The key points memorandum floating around isn’t very encouraging. The special session is the “Don’t Say Climate Change” conference.

    Citizens is going to become the statewide judge and jury of climate change effects and risk analysis. Other insurers will have to use the same risk analysis tools as Citizens.

    The general idea is to make Citizens the arbiter of climate science and ultimately the only insurer in Florida. Pay close attention to this one. It’s not a good thing.

  • Tjb

    April 18, 2022 at 5:23 pm

    About time Ron. But will you really do anything to fix the property insurance problem facing many Floridians? Or are you too busy with Christina Pushaw creating culture war issues to solve with hateful and divisive rhetoric and lies?.

    • S. Claytor

      April 19, 2022 at 5:37 pm

      Thank you Gov DeSantis for trying to get property ins. In South Florida. Citizen’s as of last year went up to over $6,000.00 for our simple blue collar neighborhood. God knows what they will hike it up to when time to renew in July. We are now retired and can’t afford these prices. Also companies that won’t cover older homes should not be able to advertise bundling your insurance. Can’t find any insurance co. Except citizens that will cover older homes in South Florida. We need more than one choice and regulations on price.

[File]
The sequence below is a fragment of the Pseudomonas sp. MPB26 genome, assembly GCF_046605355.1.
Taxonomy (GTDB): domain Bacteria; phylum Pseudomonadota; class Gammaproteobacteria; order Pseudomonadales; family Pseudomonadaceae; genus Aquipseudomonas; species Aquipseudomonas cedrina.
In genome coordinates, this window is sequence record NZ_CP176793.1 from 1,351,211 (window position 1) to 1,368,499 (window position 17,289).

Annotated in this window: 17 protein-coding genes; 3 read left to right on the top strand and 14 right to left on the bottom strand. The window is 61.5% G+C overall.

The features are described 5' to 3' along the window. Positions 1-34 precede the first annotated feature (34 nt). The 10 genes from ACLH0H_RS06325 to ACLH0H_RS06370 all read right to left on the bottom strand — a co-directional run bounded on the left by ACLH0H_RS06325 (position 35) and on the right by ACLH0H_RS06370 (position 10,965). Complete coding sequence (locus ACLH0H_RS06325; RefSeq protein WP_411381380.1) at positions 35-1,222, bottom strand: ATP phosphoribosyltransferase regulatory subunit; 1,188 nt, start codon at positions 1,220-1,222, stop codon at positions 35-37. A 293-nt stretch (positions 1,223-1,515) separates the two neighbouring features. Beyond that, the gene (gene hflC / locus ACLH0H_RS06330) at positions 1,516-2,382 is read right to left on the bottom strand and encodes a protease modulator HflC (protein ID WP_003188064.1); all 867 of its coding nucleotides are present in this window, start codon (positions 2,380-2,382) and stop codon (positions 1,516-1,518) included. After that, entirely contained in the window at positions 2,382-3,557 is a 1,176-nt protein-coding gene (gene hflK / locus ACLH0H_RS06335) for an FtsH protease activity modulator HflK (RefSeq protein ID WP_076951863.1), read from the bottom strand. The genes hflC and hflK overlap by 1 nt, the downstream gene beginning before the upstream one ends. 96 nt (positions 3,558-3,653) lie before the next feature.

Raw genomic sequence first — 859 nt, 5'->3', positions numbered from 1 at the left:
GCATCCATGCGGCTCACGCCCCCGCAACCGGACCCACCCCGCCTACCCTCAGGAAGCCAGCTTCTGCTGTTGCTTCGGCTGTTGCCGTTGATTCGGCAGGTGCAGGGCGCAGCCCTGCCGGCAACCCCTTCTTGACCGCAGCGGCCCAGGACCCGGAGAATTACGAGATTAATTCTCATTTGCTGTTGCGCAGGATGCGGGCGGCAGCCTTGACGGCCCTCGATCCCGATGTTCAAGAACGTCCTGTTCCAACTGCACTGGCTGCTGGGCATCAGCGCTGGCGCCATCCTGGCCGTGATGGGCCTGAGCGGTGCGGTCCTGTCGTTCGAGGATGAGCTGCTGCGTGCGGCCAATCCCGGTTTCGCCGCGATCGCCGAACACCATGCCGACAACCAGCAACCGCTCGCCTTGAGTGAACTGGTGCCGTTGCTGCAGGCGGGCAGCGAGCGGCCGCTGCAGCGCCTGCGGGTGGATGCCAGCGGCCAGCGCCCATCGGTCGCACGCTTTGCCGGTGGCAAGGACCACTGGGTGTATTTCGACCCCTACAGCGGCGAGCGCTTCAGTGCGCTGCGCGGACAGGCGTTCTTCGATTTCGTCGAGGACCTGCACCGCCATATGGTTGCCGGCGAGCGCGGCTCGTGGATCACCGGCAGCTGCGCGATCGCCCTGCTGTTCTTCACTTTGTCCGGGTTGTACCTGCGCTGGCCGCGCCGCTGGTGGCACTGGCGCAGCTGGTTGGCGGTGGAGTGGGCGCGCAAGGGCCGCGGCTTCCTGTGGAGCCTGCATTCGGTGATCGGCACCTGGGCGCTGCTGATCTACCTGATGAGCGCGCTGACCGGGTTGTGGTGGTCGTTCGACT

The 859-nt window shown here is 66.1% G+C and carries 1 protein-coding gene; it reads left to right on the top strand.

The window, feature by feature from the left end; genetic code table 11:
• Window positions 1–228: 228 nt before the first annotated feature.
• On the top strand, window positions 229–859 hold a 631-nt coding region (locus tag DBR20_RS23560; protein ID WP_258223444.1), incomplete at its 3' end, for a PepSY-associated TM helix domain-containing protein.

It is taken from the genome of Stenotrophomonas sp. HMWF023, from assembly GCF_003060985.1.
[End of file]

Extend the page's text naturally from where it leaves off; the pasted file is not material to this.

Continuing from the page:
• Raheim Sherbedgia

        April 19, 2022 at 7:58 pm

        DeSantis is removing choices and increasing pricing. He wants to make Citizens the sole insurer in Florida.

  • Charles Short

    April 18, 2022 at 9:36 pm

    They spent the entire legislative session passing their partisan agenda ,so now we have to pay them overtime for them to do the peoples work ,they should have been doing

  • drstrangelove

    April 19, 2022 at 4:13 am

    Ronnie baby has to go. Private insurance needs to go. Florida needs to have a state run insurance company that bills by risk. That means wealthy people on the coast need to pay through the nose.

  • JD

    April 19, 2022 at 6:36 am

    LMAO – in the attempt to fight woke, people have awaken to the culture wars taking away resources from real problems.

    3.8 Million FL independants and NPA’s have a choice and a voice.

    Public office holders, do public service, not self-service.

Comments are closed.